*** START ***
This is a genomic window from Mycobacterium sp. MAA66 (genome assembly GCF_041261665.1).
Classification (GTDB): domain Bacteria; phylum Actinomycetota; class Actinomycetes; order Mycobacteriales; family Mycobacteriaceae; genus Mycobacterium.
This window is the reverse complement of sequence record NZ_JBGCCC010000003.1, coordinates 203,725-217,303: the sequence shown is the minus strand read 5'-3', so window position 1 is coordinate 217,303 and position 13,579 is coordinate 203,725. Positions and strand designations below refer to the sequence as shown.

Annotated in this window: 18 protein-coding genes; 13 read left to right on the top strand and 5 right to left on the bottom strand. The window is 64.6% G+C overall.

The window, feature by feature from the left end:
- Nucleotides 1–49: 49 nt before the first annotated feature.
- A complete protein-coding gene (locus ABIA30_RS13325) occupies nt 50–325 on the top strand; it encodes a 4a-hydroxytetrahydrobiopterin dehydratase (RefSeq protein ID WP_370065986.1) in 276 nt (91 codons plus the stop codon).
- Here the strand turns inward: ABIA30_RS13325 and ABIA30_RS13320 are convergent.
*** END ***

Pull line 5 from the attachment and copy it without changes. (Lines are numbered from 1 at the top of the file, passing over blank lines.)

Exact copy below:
The window, feature by feature from the left end: